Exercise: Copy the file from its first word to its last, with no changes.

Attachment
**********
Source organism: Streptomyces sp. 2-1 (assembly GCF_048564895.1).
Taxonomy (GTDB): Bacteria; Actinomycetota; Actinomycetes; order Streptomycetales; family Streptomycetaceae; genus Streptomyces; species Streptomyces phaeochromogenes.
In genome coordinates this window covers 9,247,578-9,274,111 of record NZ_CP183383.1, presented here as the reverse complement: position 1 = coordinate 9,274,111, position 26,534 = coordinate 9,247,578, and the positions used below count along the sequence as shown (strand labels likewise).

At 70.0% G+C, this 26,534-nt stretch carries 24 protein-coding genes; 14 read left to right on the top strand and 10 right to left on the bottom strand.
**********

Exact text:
Source organism: Streptomyces sp. 2-1 (assembly GCF_048564895.1).
Taxonomy (GTDB): Bacteria; Actinomycetota; Actinomycetes; order Streptomycetales; family Streptomycetaceae; genus Streptomyces; species Streptomyces phaeochromogenes.
In genome coordinates this window covers 9,247,578-9,274,111 of record NZ_CP183383.1, presented here as the reverse complement: position 1 = coordinate 9,274,111, position 26,534 = coordinate 9,247,578, and the positions used below count along the sequence as shown (strand labels likewise).

At 70.0% G+C, this 26,534-nt stretch carries 24 protein-coding genes; 14 read left to right on the top strand and 10 right to left on the bottom strand.